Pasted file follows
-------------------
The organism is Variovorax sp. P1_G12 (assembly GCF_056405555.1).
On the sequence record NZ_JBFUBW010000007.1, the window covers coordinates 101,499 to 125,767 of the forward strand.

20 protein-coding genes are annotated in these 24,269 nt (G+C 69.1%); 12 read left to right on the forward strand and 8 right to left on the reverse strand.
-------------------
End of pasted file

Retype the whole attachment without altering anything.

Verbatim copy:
The organism is Variovorax sp. P1_G12 (assembly GCF_056405555.1).
On the sequence record NZ_JBFUBW010000007.1, the window covers coordinates 101,499 to 125,767 of the forward strand.

20 protein-coding genes are annotated in these 24,269 nt (G+C 69.1%); 12 read left to right on the forward strand and 8 right to left on the reverse strand.